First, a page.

April in Glenwood: I still have a dream
The other night, before Election Day, I had a dream.
I envisioned excitedly telling my almost 16-month-old son that the country had elected its first female president. I recall being extremely giddy in this dream, knowing the highest glass ceiling in our land had been shattered. I believe the words, “I never thought this would happen in my lifetime …” were uttered.
Hopefully I live to at least 100, so women have 56 more years to make it happen.
I admittedly felt confident going into this year’s heated and emotional election about helping elect the nation’s first woman president. It’s going down in the books as one of the most scandalous and ugly, but I’m trying to look past all that negativity. I’m still proud of how far my gender came in a race for a position historically reserved for our male counterpart.
It’s not an easy one, this fight. In the last few days, I’ve felt more of a deeply personal loss than I expected. I’m muddling through all those five stages of grief that begin with denial and end with acceptance. I was definitely fighting the reality of the situation the night of the election. Then, the electoral votes started to stack in our newly appointed president-elect’s favor, and my anger set in. I was mad about the divisive message and ugly words that had been spoken against minorities, from women and Muslims to a reporter with a handicap and Mexicans. I couldn’t forget and still haven’t. That will take me some time, so I just ask for a little patience. I need to go through bargaining and depression before I can accept.
I’m well aware my dream of having a woman president, particularly this year’s candidate, is cause for vitriol. I honestly believe she’s more equipped for the job. I expect the backlash, because that’s how politics work. We take sides, and it just so happens the camp I gravitate to featured a female in this election. Would I vote for a woman on the flip side just because I really want a female for president in my lifetime? Maybe. Depends on her policies.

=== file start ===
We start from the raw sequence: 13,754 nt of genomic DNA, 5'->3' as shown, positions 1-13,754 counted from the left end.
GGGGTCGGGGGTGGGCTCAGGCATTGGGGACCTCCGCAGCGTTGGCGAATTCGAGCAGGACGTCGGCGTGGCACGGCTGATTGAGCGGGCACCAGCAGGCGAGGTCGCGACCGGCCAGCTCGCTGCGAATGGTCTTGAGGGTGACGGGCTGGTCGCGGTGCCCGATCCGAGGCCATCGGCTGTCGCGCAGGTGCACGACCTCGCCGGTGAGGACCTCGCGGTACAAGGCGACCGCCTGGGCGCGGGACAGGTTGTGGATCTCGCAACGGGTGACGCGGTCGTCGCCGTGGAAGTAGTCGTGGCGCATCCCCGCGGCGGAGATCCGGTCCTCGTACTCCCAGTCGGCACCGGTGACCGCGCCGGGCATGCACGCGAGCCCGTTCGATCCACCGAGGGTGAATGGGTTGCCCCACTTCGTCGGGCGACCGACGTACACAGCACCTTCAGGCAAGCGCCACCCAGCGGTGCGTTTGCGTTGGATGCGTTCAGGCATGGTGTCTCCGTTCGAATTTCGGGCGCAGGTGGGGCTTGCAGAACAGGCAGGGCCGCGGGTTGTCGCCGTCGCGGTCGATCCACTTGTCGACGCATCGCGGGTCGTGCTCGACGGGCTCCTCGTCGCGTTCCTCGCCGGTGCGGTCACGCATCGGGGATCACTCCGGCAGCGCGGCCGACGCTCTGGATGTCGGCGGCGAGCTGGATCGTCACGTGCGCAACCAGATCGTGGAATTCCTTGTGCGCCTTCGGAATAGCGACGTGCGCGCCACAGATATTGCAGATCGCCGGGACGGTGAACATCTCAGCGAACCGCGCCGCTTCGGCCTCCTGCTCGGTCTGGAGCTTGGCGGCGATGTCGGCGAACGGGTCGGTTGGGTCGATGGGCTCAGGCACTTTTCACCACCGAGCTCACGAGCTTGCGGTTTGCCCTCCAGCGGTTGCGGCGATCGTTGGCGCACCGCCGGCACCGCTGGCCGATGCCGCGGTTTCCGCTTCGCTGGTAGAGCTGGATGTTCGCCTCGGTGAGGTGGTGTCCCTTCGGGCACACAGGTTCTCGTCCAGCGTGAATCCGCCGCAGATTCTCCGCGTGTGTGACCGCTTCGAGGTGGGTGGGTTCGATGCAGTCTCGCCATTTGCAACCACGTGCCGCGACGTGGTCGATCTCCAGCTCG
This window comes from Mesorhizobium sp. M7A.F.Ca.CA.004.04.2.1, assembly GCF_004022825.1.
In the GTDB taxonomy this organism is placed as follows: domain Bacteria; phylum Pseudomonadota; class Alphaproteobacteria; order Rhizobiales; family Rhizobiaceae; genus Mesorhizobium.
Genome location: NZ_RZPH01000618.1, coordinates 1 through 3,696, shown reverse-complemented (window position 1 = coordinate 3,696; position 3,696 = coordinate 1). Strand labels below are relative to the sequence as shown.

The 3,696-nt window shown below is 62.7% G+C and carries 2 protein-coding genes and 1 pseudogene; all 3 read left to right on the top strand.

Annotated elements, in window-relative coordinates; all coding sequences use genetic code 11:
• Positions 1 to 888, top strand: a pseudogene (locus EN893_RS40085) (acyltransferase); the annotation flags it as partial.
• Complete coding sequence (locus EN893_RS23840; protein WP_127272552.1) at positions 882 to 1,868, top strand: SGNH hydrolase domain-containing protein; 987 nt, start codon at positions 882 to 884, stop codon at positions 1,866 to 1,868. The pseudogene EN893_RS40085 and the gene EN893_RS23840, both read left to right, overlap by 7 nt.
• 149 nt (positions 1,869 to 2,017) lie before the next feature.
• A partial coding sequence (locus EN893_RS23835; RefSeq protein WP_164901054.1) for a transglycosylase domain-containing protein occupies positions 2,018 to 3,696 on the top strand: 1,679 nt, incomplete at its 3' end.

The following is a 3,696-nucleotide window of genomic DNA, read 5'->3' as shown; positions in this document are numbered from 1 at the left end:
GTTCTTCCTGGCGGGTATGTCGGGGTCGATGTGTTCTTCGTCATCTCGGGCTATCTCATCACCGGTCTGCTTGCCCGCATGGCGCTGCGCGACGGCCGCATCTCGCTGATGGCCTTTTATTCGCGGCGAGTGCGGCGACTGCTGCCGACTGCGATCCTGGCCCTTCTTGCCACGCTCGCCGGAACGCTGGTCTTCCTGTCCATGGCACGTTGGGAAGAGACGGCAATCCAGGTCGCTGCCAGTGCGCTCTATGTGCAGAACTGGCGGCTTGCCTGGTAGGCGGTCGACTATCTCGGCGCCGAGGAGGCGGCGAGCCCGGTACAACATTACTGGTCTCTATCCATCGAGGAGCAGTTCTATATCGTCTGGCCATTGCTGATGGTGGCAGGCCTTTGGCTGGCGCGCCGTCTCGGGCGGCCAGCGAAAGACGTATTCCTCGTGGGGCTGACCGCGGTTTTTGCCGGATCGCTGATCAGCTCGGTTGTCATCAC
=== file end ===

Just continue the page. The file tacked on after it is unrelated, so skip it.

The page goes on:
Former New Hampshire senator Kelly Ayotte comes to mind. She’s a Republican who has proven to work across party lines — which I personally hope we see more of to help our country come together instead of continue to divide — for a better America. She has supported bills to prepare students with technical education for 21st century jobs, particularly girls and underrepresented minorities. She worked to build a comprehensive federal strategy tackling our nation’s heroin and prescription opioid abuse problem. She rallied for New Hampshire’s fishing industry workforce and supported the Clean Power Plan to combat climate change. She’s viewed as a leader on national security and foreign policy. But if I voted my party in the primaries or a straight ticket if she ran, she might not even be on my radar.
Unfortunately these topics were far from reasonably discussed in this election. The candidate’s personalities seemed to take center stage. Hopefully in 2020, the important issues will be the focus. Most importantly, to me and other women, Ayotte and Democratic New Hampshire Sen. Jeanne Shaheen co-sponsored a bill against workplace discrimination to ensure expectant mothers can continue working during their pregnancy. And she has backed legislation for employers to offer flex-time to working parents and expand access to affordable child care. The latter is an example of gender-specific progress I’d expect a female president can bring. I hope our new president also understands the need.
We’ll never know if Hillary could have instigated change for women like I envision. Especially helping with the equality in the workplace problem that irritates me to my core. I once found out a reciprocal male colleague, who I trumped in education and work experience by at least eight years, made thousands of dollars more than me annually. That was solely because he was a man, and it has stuck with me. Maybe my experience trying to break gender barriers in the workplace is behind my longing for a woman to be the leader of the free world.
And maybe someday it will be more than just a dream.
April E. Allford loves the USA. She can be reached at firstname.lastname@example.org.
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